When severe Tropical Cyclone Gita tore through the Pacific Islands in February, Tonga received the brunt of the storm's force. Over 1,400 homes were destroyed and 50,000 people were left without access to electricity or clean water – with electricity infrastructure all but wiped out.
Cyclone Gita, is just one example of how extreme weather can cripple remote nations. The Pacific Islands are notorious for extreme weather conditions such as floods and cyclones. Add to this the everyday challenge of maintaining on-the-ground technology.
The effects of harsh island environments and exposure to sea air and sandy dust can erode equipment and infrastructure. With few trained IT personnel on hand, IT and communication systems are often rundown and one of the last considerations when budgeting.
What is becoming clear is that technical and telecommunication resources are needed for day-to-day business and even more critical in times of emergency or disaster.
Downtime can carry an enormous price tag, both figuratively and metaphorically. Specific systems within facilities and organisations respond differently to power outages. Significant events like cyclones can result in loss of electricity - impacting access to clean water, telecommunications and property.
When a disaster does strike, the speed of the response is critical. Leading not-for-profit organisations deploy their emergency response units to support on-the-ground colleagues to deliver first aid and vital IT and communication support services.
Traditionally, with no access to electricity, connectivity to remote outer islands and communities is lost. Aid workers need to leverage timely paper trails to issue damage reports and request assistance, taking up to five days. The need and opportunity for innovative solutions to bridge this gap is evident, but when you bring in technology you need power, which in turns needs infrastructure, which then needs people to support and maintain it.
The challenge facing Pacific Island teams is how to deploy innovative technology that minimises interruptions to communications during an emergency response and beyond - utilising equipment that can withstand harsh environments. IT equipment can operate well in clean, air-conditioned comms rooms or data centers, but it's a different ball game to have the equipment to withstand mother nature.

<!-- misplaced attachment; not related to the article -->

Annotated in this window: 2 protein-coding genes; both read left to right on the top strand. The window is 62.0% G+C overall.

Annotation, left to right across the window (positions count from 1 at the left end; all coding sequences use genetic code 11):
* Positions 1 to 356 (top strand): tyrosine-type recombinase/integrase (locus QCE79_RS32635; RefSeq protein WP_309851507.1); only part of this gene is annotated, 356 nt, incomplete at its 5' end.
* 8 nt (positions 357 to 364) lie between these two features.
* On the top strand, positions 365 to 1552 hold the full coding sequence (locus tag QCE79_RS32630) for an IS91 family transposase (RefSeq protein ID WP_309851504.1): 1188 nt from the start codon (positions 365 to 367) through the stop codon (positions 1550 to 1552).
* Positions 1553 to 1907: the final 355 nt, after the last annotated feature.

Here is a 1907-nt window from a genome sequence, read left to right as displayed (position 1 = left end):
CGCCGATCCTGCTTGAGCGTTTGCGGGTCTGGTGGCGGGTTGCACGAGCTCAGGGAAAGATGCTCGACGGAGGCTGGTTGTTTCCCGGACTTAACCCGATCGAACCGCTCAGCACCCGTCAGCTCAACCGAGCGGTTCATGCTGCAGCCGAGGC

In the aftermath of extreme weather events, power should be returned to the most critical services first, such as telecommunications. It is important to be prepared for the possible destruction caused by these events and ensure emergency relief workers have access to back-up power and communication services.
Recently, a company designed a compact telecommunications system that holds everything from power redundancy and networking, to cybersecurity and much more.
The system can be easily deployed by Pacific Island aid organisations, allowing devices to stay connected wirelessly or via cable and keep communications alive during disaster recovery.
Following a disaster, key response buildings may not be habitable, but technology like this can be relocated and operated for up to four hours on backup power, to ensure emergency teams can access data about ground zero instantly - potentially streamlining aid deliveries from days to hours.
It opens up new possibilities for how disaster recovery missions are coordinated both in day-to-day preparation for cyclone seasons and in times of disaster.
The industry as a whole should be working to understand how traditional power quality solutions can be deployed across the Pacific Islands to organisations facing identical challenges and give local teams the tools to become more resilient and self-sufficient.